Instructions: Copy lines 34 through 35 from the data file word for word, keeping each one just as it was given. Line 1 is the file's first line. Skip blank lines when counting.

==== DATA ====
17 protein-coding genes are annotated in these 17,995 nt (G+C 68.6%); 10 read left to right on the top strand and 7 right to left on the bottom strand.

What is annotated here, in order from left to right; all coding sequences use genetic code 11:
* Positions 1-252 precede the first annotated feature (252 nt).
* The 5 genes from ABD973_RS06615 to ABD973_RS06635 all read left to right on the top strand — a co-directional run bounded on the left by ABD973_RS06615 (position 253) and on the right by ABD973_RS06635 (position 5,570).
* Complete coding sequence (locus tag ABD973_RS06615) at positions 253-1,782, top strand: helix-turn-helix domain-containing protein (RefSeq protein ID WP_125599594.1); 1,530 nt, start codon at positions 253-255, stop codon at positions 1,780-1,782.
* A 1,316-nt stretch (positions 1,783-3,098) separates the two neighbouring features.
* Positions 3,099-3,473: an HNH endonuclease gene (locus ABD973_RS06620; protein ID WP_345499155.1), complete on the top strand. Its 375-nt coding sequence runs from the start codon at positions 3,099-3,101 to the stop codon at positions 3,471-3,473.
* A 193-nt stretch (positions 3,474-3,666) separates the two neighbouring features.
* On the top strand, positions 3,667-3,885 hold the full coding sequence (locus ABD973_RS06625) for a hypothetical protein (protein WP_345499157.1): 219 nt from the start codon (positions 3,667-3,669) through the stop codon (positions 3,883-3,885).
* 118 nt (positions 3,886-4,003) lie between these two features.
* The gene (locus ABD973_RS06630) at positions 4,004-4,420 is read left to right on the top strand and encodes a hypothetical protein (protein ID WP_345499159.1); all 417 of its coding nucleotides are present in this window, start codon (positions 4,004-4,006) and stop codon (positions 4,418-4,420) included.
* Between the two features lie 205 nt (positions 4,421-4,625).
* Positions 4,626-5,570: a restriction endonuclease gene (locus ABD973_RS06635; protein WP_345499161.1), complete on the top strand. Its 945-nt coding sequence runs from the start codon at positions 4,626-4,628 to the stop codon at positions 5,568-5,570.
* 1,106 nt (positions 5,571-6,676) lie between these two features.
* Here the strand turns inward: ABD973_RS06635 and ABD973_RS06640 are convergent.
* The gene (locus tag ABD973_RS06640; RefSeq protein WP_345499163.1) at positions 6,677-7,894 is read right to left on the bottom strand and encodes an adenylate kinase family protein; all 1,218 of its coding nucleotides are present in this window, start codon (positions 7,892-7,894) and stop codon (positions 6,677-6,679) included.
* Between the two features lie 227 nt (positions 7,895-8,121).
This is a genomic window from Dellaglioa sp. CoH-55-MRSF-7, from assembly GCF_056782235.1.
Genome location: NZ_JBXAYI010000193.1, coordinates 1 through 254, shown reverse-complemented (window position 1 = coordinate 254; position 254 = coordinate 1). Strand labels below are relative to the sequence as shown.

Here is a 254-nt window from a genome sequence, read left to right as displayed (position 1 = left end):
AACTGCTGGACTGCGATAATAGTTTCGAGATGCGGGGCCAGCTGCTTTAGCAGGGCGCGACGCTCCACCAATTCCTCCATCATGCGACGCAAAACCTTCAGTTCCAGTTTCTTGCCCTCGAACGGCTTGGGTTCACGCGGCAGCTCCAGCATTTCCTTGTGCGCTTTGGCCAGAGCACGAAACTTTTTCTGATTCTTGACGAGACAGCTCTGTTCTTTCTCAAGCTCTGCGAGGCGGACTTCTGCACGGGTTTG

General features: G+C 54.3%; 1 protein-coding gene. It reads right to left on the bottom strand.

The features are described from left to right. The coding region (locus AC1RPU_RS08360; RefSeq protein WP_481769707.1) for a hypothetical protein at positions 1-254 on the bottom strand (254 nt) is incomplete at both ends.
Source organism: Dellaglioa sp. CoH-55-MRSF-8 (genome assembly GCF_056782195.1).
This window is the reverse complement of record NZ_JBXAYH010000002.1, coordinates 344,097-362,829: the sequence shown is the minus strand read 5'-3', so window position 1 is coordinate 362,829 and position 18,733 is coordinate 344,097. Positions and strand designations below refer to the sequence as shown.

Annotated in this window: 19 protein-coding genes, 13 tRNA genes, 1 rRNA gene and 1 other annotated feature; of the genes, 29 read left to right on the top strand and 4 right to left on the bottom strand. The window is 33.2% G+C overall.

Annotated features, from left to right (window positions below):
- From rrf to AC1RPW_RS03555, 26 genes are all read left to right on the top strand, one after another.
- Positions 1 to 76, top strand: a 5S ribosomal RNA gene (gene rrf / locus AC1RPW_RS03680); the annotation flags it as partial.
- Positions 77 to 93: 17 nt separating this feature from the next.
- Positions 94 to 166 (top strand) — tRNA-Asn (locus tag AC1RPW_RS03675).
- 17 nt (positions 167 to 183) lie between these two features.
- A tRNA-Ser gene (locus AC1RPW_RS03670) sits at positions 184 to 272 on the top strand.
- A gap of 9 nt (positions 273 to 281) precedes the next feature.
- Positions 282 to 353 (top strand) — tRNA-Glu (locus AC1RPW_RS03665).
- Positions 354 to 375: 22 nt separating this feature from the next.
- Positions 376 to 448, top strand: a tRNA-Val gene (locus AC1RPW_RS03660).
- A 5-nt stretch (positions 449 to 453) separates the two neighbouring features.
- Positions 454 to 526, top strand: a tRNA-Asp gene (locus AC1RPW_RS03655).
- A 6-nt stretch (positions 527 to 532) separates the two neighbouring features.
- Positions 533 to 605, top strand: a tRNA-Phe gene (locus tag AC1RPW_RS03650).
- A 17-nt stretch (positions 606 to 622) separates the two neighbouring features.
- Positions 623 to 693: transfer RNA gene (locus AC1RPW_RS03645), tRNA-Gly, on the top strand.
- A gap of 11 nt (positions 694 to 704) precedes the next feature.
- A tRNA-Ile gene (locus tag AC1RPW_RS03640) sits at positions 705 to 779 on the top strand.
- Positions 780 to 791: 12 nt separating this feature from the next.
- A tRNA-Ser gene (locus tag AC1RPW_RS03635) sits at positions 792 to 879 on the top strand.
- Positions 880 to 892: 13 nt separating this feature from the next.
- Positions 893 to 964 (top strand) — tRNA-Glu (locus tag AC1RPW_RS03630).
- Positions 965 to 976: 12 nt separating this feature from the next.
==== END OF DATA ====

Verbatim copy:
- A gap of 9 nt (positions 273 to 281) precedes the next feature.
- Positions 282 to 353 (top strand) — tRNA-Glu (locus AC1RPW_RS03665).